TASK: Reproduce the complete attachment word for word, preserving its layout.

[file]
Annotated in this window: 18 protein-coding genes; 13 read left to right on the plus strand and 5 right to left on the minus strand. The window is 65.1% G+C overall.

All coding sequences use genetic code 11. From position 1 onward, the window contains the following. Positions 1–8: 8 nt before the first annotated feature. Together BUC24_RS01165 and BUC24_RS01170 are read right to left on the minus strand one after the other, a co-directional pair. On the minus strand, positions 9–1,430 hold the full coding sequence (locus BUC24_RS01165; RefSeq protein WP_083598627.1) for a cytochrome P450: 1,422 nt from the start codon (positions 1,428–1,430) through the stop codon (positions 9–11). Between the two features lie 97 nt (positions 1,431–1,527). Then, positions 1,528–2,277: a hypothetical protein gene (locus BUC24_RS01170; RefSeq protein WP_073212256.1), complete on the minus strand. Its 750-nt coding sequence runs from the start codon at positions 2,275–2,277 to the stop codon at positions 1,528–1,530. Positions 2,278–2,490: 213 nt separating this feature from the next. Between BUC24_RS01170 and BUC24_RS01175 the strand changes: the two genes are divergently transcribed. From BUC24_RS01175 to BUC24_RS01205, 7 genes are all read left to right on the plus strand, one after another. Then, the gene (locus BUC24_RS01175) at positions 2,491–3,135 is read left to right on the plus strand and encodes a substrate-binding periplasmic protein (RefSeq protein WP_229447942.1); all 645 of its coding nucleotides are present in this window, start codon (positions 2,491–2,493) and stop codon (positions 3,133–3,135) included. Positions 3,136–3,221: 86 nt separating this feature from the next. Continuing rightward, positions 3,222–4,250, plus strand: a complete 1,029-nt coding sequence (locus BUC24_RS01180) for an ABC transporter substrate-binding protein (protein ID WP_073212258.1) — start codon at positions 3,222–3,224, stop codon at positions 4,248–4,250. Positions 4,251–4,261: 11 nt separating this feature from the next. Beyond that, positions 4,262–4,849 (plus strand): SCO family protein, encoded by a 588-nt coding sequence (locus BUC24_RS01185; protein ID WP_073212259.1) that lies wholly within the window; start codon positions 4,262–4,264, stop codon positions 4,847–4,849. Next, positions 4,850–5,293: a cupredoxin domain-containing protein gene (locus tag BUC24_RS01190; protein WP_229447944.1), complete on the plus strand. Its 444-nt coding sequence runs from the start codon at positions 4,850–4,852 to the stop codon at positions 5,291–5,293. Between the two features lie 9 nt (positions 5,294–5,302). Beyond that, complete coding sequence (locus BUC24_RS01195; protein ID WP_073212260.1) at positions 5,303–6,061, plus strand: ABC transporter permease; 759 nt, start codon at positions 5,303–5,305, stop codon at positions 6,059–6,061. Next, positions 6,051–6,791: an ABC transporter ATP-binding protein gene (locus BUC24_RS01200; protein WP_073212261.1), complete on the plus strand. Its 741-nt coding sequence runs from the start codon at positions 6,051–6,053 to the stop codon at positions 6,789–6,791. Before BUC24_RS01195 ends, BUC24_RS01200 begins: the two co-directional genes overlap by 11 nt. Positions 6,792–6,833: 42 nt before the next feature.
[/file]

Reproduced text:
Annotated in this window: 18 protein-coding genes; 13 read left to right on the plus strand and 5 right to left on the minus strand. The window is 65.1% G+C overall.

All coding sequences use genetic code 11. From position 1 onward, the window contains the following. Positions 1–8: 8 nt before the first annotated feature. Together BUC24_RS01165 and BUC24_RS01170 are read right to left on the minus strand one after the other, a co-directional pair. On the minus strand, positions 9–1,430 hold the full coding sequence (locus BUC24_RS01165; RefSeq protein WP_083598627.1) for a cytochrome P450: 1,422 nt from the start codon (positions 1,428–1,430) through the stop codon (positions 9–11). Between the two features lie 97 nt (positions 1,431–1,527). Then, positions 1,528–2,277: a hypothetical protein gene (locus BUC24_RS01170; RefSeq protein WP_073212256.1), complete on the minus strand. Its 750-nt coding sequence runs from the start codon at positions 2,275–2,277 to the stop codon at positions 1,528–1,530. Positions 2,278–2,490: 213 nt separating this feature from the next. Between BUC24_RS01170 and BUC24_RS01175 the strand changes: the two genes are divergently transcribed. From BUC24_RS01175 to BUC24_RS01205, 7 genes are all read left to right on the plus strand, one after another. Then, the gene (locus BUC24_RS01175) at positions 2,491–3,135 is read left to right on the plus strand and encodes a substrate-binding periplasmic protein (RefSeq protein WP_229447942.1); all 645 of its coding nucleotides are present in this window, start codon (positions 2,491–2,493) and stop codon (positions 3,133–3,135) included. Positions 3,136–3,221: 86 nt separating this feature from the next. Continuing rightward, positions 3,222–4,250, plus strand: a complete 1,029-nt coding sequence (locus BUC24_RS01180) for an ABC transporter substrate-binding protein (protein ID WP_073212258.1) — start codon at positions 3,222–3,224, stop codon at positions 4,248–4,250. Positions 4,251–4,261: 11 nt separating this feature from the next. Beyond that, positions 4,262–4,849 (plus strand): SCO family protein, encoded by a 588-nt coding sequence (locus BUC24_RS01185; protein ID WP_073212259.1) that lies wholly within the window; start codon positions 4,262–4,264, stop codon positions 4,847–4,849. Next, positions 4,850–5,293: a cupredoxin domain-containing protein gene (locus tag BUC24_RS01190; protein WP_229447944.1), complete on the plus strand. Its 444-nt coding sequence runs from the start codon at positions 4,850–4,852 to the stop codon at positions 5,291–5,293. Between the two features lie 9 nt (positions 5,294–5,302). Beyond that, complete coding sequence (locus BUC24_RS01195; protein ID WP_073212260.1) at positions 5,303–6,061, plus strand: ABC transporter permease; 759 nt, start codon at positions 5,303–5,305, stop codon at positions 6,059–6,061. Next, positions 6,051–6,791: an ABC transporter ATP-binding protein gene (locus BUC24_RS01200; protein WP_073212261.1), complete on the plus strand. Its 741-nt coding sequence runs from the start codon at positions 6,051–6,053 to the stop codon at positions 6,789–6,791. Before BUC24_RS01195 ends, BUC24_RS01200 begins: the two co-directional genes overlap by 11 nt. Positions 6,792–6,833: 42 nt before the next feature.